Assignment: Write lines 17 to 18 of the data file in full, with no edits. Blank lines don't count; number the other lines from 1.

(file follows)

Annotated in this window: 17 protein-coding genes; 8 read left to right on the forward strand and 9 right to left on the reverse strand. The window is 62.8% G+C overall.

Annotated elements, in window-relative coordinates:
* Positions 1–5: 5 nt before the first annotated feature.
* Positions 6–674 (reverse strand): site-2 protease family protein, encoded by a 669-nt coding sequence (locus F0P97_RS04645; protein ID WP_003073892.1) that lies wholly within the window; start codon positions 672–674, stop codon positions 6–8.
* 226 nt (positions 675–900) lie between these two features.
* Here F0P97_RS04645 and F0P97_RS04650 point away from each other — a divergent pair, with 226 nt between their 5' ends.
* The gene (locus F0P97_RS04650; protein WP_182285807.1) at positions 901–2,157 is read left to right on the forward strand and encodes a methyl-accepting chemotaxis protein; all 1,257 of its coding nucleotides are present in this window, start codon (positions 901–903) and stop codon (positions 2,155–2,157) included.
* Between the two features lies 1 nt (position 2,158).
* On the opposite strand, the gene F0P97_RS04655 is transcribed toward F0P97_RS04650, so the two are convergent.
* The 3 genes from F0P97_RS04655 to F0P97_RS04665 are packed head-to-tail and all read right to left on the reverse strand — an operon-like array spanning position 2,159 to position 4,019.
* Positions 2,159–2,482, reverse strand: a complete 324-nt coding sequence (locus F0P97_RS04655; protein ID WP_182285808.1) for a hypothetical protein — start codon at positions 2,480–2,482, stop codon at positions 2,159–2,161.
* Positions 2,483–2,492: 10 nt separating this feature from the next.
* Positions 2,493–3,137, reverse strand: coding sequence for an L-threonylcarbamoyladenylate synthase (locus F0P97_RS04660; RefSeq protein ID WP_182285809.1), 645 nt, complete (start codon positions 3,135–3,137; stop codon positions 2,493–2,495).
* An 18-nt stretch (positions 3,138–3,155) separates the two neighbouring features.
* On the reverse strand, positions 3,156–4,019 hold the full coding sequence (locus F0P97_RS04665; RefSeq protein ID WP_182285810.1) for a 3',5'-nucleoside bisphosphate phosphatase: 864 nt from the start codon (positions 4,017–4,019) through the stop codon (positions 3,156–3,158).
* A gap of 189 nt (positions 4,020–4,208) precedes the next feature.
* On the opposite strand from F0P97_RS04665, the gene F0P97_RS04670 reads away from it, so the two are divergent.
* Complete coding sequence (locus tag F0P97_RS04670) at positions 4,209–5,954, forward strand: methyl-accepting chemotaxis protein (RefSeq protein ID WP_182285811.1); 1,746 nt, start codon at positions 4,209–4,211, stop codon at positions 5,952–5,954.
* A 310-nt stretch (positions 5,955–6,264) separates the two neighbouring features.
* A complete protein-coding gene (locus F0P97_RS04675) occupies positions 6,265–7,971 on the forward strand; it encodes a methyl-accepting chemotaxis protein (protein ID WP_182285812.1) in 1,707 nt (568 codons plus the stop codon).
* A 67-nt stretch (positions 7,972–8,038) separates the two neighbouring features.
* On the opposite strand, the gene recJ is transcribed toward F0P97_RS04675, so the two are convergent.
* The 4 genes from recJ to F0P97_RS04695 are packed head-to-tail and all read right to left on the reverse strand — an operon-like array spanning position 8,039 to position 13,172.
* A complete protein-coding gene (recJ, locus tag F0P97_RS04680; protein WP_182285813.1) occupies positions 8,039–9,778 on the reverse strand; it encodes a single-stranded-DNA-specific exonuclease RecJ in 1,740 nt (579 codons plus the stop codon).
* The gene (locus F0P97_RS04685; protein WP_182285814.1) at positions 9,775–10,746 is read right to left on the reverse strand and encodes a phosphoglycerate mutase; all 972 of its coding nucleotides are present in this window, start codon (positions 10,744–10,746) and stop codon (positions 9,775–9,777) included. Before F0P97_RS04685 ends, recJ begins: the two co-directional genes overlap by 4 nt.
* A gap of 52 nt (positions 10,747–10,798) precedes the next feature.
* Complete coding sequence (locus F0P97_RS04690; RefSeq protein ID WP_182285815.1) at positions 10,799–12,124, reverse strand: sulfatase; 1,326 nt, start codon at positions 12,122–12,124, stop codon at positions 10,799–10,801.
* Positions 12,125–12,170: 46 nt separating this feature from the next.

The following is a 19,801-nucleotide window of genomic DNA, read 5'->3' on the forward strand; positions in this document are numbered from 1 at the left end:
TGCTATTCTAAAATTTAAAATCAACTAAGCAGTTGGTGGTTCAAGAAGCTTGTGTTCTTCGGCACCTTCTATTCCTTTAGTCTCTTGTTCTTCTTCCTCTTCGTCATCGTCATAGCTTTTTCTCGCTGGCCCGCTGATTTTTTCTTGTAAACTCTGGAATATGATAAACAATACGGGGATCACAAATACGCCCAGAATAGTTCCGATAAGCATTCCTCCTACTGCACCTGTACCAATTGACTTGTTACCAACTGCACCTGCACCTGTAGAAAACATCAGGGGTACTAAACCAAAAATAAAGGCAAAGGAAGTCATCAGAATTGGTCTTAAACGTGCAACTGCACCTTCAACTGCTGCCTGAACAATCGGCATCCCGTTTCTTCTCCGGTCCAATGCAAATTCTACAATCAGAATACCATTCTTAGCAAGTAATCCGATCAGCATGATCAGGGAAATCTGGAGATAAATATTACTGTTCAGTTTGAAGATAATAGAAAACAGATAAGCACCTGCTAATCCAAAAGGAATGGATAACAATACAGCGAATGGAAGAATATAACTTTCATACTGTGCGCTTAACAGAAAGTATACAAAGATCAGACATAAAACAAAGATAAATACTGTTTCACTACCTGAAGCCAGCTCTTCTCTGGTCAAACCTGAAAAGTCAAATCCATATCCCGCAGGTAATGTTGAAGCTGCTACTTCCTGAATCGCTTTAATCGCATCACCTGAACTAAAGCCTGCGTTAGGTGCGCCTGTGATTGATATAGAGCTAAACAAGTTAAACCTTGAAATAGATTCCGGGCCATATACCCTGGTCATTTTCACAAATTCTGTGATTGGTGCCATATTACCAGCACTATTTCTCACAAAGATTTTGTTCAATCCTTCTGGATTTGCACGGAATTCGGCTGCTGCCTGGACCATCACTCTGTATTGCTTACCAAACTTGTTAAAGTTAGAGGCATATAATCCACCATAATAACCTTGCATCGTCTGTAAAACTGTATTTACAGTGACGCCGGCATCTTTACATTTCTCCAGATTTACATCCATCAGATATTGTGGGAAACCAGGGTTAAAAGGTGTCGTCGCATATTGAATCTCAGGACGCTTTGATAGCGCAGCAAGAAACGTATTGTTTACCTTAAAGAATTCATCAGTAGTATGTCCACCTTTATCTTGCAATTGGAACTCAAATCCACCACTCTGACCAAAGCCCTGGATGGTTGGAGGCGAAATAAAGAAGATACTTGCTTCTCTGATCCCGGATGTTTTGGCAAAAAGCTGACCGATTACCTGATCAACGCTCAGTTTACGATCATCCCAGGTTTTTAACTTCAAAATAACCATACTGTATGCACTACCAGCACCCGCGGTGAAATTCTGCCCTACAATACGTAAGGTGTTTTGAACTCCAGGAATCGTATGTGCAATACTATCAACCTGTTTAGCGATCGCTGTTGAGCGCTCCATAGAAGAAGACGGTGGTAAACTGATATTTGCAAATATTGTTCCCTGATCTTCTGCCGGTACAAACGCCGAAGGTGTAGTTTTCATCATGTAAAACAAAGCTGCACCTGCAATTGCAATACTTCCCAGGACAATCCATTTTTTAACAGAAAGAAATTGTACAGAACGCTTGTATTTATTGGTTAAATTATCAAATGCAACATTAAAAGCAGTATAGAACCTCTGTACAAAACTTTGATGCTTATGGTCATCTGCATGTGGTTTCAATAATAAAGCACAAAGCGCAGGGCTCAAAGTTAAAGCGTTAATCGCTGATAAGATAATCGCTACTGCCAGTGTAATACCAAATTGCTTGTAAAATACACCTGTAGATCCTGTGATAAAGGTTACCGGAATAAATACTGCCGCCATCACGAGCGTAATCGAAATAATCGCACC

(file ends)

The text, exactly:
* On the opposite strand from F0P97_RS04665, the gene F0P97_RS04670 reads away from it, so the two are divergent.
* Complete coding sequence (locus tag F0P97_RS04670) at positions 4,209–5,954, forward strand: methyl-accepting chemotaxis protein (RefSeq protein ID WP_182285811.1); 1,746 nt, start codon at positions 4,209–4,211, stop codon at positions 5,952–5,954.